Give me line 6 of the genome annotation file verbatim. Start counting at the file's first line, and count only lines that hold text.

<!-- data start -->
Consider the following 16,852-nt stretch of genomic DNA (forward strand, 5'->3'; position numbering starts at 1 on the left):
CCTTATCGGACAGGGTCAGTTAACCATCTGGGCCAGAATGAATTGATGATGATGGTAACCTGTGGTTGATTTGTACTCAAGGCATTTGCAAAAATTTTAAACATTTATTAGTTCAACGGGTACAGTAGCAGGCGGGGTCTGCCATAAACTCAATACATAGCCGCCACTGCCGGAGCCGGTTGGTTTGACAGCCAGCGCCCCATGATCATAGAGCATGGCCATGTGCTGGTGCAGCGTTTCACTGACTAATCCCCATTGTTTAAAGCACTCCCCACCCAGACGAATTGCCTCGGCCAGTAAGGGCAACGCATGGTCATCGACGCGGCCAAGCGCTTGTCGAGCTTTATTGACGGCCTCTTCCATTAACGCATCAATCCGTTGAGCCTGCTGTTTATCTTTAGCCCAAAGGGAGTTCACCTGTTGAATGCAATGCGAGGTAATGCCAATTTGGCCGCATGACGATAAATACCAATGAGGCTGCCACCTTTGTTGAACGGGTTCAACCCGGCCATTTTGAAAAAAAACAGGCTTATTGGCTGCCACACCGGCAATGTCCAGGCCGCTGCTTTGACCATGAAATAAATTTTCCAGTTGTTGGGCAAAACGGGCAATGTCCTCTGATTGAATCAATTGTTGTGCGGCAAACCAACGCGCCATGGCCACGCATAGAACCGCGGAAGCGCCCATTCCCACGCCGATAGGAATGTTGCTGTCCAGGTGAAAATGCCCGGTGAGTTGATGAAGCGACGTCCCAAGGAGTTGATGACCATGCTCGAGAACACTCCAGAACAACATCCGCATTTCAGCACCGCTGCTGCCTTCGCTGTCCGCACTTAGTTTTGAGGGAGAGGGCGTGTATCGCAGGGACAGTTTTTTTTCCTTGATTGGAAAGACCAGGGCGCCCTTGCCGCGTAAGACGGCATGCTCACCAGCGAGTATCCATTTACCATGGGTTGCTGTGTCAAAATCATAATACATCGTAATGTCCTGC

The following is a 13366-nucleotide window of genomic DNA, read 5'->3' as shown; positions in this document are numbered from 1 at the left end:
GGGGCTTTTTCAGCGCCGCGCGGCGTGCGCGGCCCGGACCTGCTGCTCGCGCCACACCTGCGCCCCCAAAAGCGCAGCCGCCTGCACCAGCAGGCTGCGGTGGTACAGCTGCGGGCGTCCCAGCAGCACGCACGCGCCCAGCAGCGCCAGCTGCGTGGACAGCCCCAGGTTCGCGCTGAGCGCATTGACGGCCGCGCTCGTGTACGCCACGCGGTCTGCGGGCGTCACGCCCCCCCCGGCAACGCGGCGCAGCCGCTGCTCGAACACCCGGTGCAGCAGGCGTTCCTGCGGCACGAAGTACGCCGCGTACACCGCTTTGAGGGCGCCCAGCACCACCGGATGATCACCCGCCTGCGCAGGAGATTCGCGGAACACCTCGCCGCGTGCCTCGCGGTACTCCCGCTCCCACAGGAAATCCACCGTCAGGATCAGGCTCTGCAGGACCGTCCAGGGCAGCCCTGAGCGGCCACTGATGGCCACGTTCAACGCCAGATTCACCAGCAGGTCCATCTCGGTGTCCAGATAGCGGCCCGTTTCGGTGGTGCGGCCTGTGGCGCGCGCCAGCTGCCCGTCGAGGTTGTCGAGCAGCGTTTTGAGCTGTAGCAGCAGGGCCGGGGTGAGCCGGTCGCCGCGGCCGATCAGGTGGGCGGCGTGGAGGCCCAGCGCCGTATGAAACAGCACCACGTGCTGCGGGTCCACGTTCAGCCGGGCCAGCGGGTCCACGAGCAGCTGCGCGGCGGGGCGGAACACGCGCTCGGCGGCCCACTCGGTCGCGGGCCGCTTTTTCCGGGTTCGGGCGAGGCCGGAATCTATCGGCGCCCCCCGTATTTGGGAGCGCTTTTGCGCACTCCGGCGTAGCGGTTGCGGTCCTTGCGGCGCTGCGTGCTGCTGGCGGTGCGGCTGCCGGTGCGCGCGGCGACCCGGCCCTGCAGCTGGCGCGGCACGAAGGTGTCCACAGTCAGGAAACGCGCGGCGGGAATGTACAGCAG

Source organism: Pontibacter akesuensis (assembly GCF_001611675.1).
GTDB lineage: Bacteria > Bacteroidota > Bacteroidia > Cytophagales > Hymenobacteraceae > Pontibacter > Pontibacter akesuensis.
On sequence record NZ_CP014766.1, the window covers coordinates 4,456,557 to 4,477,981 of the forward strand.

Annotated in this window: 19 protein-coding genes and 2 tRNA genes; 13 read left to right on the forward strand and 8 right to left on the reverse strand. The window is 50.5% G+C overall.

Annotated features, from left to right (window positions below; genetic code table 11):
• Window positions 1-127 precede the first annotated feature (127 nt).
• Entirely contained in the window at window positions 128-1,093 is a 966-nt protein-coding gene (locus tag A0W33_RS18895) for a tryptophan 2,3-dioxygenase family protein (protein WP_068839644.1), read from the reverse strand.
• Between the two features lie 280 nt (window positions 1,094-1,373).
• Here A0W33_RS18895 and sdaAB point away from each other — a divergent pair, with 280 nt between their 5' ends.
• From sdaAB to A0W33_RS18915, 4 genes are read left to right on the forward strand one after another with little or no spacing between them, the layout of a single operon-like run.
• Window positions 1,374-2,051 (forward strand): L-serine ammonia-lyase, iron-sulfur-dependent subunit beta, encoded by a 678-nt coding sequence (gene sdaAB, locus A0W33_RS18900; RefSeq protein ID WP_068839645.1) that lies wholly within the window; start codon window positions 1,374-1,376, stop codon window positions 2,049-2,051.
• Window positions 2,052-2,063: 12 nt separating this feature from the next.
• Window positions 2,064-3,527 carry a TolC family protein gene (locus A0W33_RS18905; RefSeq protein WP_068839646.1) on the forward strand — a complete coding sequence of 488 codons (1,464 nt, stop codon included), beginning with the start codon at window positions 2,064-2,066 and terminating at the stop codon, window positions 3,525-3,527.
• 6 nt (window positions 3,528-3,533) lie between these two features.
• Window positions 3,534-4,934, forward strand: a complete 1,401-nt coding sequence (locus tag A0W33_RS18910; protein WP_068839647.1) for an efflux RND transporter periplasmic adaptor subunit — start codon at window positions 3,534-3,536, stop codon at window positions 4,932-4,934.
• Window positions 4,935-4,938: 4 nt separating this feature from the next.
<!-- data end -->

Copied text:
GTDB lineage: Bacteria > Bacteroidota > Bacteroidia > Cytophagales > Hymenobacteraceae > Pontibacter > Pontibacter akesuensis.